Wings and Wheels: On the ground and in the air

Richard Cole, one of last surviving Doolittle's Raiders
Panchito, one of the few remaining B-25s, is on display – and available for rides – during Wings and Wheels at Sussex County's airport in Georgetown. Owned by Larry Kelly, the historic airplane was restored in 1986. Getting his photo taken is Richard Cole, who piloted B-25s during World War II and volunteered for Doolittle's raid. BY RON MACARTHUR
October 11, 2013

Summer-like weather and a chance to meet a World War II hero drew thousands to the sixth annual Wings and Wheels at Sussex County's airport in Georgetown. Sponsored by the Greater Georgetown Chamber of Commerce and the Delaware Aviation Museum, the event featured fly-ins by modern and vintage airplanes, plane rides, a large car show, World War II re-enactors, entertainment and vendors.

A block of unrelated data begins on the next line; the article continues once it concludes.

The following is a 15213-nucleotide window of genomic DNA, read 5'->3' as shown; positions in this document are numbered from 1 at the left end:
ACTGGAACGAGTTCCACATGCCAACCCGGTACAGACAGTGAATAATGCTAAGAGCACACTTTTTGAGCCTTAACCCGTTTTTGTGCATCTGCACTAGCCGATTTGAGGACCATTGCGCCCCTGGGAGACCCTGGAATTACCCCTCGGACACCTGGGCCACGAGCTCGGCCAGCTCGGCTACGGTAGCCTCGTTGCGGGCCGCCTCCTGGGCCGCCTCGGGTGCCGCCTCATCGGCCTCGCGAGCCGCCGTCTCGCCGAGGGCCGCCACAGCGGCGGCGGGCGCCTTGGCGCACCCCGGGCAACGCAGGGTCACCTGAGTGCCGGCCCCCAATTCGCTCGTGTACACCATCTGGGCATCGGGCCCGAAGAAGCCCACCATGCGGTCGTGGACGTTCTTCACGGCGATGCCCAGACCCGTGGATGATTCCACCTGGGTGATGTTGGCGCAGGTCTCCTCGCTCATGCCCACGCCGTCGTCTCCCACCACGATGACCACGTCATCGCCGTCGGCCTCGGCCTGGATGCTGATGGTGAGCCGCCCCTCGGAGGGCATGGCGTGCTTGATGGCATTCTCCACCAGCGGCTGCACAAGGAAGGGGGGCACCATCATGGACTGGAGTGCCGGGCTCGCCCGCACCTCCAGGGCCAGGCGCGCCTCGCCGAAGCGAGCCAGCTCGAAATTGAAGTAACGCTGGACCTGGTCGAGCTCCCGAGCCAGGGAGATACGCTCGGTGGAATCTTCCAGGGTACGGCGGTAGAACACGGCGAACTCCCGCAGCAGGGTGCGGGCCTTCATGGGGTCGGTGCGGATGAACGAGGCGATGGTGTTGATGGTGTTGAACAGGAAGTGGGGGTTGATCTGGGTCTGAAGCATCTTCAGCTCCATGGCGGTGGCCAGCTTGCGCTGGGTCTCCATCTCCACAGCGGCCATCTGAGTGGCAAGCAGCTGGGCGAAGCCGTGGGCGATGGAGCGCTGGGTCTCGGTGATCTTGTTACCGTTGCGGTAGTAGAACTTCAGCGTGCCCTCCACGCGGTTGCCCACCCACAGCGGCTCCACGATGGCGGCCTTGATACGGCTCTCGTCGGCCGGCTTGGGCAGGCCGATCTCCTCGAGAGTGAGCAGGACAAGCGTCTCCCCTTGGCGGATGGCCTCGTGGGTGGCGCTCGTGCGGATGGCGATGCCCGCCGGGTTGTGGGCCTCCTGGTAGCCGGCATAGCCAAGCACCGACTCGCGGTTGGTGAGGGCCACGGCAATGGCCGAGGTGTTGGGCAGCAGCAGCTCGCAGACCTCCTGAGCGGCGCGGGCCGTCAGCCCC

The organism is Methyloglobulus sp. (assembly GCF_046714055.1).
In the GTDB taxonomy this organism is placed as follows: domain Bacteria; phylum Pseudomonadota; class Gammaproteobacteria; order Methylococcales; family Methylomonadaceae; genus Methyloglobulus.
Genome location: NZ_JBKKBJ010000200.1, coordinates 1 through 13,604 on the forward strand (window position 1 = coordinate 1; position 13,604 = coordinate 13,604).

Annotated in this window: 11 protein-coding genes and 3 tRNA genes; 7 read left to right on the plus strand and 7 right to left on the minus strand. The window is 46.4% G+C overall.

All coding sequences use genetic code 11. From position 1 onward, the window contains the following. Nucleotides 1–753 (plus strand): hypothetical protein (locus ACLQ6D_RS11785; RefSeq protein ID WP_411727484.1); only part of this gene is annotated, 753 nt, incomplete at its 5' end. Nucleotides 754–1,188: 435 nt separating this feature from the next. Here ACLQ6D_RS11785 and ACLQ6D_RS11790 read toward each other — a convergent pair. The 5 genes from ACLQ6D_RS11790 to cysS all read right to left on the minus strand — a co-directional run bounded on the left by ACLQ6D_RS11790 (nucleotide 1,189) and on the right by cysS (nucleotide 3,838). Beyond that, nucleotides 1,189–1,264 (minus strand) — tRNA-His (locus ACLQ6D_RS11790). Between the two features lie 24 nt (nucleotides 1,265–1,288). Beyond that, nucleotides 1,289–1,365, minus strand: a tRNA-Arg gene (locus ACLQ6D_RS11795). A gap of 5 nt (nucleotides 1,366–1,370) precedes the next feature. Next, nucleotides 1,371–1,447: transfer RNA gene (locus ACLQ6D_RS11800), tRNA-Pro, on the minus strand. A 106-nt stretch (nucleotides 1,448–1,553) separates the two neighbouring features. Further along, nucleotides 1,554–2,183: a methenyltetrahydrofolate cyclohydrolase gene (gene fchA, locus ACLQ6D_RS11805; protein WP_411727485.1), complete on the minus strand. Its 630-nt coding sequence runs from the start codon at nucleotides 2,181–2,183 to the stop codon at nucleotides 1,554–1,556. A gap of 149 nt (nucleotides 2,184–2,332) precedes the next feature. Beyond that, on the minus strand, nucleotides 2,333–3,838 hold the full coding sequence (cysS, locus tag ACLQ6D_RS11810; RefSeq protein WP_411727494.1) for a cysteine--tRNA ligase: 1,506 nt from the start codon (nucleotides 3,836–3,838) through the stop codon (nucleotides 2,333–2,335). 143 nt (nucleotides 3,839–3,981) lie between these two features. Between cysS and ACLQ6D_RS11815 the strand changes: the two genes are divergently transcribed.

The highlight of this year's event was a visit by Richard Cole, one of four surviving members of the famed Doolittle raid. Serving as copilot to then Lt. Col. Jimmy Doolittle, Cole was one of 80 volunteers who on April 18, 1942, launched from the aircraft carrier USS Hornet in 16 B-25 Mitchell aircraft to bomb Tokyo. The crews knew they would have to land their planes or parachute out of them into China after making their bombing runs because the planes could not return and land on the Hornet.

Each year crew members have met in honor of the historic raid,  aimed at boosting morale in the United States following the devastating Dec. 7, 1941, surprise attack on Pearl Harbor.

The survivors had what is probably their final reunion this past summer at Elgin Air Force Base in Florida, where they had trained for their secret mission. Cole, 98, piloted the Panchito, a restored B-25, to a landing at the air base prior to the reunion.